The third 'display' was in the Dusplay Glasshouse near the top of the Gardens.  Most of the ferns (and other plants in here are of a tropical persuasion and thus unlikely to enjoy either the cold of  a Canberra Winter or the dryness of a Canberra Summer.
A large Asplenium australicum
A smaller version of same.
Platycerium bifurcatum: this was in an 'almost display' area outside the Visitors Centre mixed in with a lot of Rock Orchids (Thelychiton speciosus) and sundry other ferns.
Polystichum proliferum
Blechnum cartilagineum
Microsorium diversifolium
Pteris umbrosa
Cyathea australia: a 'hard' tree fern with the trunk pretty much covered with frond bases (and a rather flat profile for the fronds).
Dicksinia antarctica: a softer more fibrous 'trunk' and a convex profile for the fronds.
Angiopteris evecta: apparently this is the largest fern known.
The next image is of a fern ally, in this case a club moss Huperzia squarrosa.
Let us have a brief foray into flowering plants and two species of Doryanthes were in magnificent flower in the gardens.  This first is D. palmeri the spear lily.   A full plant ....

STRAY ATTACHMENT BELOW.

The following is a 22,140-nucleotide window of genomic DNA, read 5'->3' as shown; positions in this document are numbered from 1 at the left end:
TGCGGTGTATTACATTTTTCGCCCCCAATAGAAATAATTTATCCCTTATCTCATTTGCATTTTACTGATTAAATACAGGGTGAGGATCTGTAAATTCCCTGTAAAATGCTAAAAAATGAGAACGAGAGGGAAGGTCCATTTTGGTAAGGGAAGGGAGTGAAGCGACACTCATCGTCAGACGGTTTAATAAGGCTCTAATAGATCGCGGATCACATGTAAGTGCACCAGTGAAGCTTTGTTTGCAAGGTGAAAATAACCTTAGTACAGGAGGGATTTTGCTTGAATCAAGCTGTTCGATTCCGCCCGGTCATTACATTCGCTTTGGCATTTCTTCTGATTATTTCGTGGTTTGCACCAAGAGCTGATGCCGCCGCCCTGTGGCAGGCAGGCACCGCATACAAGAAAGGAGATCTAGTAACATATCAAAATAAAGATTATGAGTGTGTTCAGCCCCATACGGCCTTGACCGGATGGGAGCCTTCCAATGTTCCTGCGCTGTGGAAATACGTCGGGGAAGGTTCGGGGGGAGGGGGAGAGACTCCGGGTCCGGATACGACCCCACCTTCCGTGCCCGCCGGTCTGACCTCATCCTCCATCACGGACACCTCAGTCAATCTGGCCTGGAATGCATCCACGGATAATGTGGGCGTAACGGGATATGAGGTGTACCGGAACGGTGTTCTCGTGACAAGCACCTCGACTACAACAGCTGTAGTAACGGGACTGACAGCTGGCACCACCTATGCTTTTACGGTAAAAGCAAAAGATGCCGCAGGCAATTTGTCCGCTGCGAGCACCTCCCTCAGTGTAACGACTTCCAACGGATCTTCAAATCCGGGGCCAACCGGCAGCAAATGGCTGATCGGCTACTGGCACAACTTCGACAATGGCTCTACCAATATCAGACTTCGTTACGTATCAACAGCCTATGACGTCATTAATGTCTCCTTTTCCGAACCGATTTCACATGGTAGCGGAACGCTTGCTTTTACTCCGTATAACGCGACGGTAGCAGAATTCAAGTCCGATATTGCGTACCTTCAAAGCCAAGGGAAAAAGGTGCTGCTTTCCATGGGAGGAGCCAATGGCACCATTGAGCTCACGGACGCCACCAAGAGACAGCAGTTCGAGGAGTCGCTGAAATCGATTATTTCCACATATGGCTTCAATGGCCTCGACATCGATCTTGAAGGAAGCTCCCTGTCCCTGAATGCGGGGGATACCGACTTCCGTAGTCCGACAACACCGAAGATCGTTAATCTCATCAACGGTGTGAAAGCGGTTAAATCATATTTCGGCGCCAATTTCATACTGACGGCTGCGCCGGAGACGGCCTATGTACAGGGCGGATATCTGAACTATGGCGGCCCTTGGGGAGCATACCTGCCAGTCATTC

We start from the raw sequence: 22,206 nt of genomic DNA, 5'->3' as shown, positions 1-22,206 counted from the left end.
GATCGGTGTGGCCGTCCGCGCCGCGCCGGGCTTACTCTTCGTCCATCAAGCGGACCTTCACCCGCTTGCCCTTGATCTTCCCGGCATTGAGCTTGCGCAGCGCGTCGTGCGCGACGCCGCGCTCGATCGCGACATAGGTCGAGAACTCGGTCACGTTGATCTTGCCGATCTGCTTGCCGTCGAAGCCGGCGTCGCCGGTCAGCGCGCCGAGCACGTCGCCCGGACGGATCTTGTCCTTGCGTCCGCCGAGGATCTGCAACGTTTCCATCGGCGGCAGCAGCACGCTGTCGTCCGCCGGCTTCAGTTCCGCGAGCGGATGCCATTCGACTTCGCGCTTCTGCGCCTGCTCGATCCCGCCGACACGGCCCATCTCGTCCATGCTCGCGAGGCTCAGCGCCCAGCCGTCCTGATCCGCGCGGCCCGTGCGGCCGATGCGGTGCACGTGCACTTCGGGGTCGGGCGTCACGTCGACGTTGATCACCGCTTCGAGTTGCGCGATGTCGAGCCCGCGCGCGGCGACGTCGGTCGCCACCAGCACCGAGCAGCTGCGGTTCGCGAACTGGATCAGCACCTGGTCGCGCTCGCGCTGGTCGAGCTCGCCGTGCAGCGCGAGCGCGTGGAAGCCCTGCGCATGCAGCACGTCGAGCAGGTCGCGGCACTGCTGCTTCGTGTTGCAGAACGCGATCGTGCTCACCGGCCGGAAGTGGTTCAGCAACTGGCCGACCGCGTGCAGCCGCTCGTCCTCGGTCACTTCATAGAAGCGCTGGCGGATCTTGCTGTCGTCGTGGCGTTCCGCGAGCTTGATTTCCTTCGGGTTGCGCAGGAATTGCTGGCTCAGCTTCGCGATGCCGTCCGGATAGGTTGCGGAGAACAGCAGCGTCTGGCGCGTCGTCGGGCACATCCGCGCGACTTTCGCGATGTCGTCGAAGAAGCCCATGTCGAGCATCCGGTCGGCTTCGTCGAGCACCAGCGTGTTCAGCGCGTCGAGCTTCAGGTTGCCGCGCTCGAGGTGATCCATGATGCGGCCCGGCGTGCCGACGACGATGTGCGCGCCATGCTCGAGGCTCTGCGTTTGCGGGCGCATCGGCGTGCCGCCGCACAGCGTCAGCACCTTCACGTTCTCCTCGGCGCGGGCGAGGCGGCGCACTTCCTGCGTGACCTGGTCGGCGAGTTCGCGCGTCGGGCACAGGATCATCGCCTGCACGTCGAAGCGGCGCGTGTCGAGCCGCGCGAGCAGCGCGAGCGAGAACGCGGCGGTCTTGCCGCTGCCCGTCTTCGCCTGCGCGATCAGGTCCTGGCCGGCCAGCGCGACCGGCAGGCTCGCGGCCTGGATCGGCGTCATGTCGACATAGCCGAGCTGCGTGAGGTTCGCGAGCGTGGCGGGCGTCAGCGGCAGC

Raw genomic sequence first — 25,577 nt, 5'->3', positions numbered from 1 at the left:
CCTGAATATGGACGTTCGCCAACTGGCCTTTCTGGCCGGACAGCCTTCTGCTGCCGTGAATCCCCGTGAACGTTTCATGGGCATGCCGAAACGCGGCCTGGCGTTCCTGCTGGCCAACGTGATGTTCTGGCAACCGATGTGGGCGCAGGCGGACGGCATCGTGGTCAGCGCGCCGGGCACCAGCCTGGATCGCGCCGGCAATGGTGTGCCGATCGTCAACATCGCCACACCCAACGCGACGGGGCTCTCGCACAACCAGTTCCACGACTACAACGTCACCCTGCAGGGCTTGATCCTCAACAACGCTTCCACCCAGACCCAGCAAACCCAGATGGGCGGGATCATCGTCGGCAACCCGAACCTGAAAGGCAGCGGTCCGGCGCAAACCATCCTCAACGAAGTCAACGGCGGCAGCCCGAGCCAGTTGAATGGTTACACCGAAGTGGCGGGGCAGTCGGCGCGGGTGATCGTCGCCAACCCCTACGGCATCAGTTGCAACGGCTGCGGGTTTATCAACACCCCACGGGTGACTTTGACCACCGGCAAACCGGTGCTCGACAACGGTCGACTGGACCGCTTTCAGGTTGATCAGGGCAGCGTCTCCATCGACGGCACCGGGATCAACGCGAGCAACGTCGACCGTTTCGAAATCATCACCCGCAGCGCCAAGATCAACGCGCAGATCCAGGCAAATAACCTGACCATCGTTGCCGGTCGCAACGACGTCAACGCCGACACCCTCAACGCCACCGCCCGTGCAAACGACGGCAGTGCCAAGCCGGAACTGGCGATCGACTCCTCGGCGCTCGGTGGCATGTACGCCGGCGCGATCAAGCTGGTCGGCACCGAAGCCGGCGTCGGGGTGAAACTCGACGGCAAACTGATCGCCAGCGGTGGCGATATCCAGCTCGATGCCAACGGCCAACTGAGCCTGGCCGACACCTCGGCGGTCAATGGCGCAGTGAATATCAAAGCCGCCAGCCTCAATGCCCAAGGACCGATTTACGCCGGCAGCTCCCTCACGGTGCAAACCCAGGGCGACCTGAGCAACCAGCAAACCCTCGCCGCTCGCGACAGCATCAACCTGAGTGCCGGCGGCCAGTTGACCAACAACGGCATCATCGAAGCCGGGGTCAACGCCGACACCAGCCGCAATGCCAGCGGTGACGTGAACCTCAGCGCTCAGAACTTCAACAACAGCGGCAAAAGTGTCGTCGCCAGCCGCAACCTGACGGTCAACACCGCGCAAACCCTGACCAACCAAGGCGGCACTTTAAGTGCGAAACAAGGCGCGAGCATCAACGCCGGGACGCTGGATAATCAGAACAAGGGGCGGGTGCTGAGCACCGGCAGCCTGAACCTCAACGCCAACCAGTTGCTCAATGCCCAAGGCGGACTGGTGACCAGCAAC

... and a close up.
Then we have D. excelsa, the Gymea Lily.  This cluster of flower heads were particularly lurid.
But this one in the Sydney Gully was in slightly better condition.
The Red Centre Garden was well endowed with flowers, which made it much more appealing than when only the redness is visible!
A more detailed review of the Red Centre Garden over the past year is offered in Ian Fraser's excellent post.

There were many signs around announcing the presence of snakes, but we didn't see one.  We did see this nice, and very colourful, example of an Eastern Water Dragon resting in the waterfall below the Rock Garden.
And to prove its Canberra here is a Gang-gang busily tidying up its feathers.